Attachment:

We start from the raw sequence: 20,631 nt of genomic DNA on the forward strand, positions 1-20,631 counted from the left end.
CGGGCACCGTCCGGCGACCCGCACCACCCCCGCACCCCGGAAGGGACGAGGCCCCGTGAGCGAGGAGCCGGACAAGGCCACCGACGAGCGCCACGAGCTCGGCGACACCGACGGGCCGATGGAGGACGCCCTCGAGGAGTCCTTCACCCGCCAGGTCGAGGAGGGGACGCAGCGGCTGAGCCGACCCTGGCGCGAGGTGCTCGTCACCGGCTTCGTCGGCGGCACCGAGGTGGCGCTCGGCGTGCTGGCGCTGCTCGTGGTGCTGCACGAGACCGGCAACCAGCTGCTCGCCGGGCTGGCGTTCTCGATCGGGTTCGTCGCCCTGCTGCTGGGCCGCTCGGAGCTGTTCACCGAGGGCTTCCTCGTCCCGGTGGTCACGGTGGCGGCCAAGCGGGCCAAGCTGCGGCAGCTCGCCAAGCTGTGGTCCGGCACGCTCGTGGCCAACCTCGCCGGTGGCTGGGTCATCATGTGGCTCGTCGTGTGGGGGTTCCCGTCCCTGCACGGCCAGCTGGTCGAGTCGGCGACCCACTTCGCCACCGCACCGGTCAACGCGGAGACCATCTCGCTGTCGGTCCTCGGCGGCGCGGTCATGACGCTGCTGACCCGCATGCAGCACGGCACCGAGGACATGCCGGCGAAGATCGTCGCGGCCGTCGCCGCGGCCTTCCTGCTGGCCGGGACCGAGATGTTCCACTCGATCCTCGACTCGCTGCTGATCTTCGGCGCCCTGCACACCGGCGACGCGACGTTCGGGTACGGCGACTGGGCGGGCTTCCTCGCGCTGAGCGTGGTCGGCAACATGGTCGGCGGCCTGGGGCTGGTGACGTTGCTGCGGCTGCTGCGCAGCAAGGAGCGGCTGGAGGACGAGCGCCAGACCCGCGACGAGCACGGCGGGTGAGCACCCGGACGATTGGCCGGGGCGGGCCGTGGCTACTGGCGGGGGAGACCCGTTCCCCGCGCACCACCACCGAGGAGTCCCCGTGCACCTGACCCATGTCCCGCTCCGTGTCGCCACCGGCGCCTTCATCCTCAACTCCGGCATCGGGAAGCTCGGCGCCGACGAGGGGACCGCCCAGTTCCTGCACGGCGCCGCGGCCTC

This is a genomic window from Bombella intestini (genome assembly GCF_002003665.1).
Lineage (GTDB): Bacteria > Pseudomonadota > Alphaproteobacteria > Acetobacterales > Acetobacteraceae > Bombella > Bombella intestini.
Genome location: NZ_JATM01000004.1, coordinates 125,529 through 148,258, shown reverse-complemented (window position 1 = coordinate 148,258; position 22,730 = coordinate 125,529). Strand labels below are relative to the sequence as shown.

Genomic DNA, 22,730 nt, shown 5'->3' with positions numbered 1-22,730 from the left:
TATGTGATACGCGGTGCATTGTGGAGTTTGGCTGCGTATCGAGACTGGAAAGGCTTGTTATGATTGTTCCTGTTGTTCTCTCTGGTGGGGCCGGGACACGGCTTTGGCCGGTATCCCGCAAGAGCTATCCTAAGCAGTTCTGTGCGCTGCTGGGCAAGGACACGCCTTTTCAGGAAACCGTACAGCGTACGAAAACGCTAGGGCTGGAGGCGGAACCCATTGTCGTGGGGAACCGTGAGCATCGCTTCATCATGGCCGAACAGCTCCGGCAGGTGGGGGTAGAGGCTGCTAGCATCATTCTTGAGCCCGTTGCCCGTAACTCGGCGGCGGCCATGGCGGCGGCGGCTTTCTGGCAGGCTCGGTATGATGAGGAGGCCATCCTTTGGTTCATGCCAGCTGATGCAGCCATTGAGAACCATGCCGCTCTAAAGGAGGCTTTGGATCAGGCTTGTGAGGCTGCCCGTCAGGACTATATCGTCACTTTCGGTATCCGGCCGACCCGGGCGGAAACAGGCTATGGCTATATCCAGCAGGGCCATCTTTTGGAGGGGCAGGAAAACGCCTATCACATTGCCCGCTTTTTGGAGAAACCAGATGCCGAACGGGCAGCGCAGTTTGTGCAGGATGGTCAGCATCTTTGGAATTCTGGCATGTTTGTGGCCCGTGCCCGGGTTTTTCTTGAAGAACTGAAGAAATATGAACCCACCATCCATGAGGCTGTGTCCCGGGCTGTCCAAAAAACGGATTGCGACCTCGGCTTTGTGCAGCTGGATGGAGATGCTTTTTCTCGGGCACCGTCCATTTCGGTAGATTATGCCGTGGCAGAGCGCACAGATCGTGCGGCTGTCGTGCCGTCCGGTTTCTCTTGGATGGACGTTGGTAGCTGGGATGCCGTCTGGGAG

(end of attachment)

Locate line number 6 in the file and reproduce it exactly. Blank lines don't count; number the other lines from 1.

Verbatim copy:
Genomic DNA, 22,730 nt, shown 5'->3' with positions numbered 1-22,730 from the left: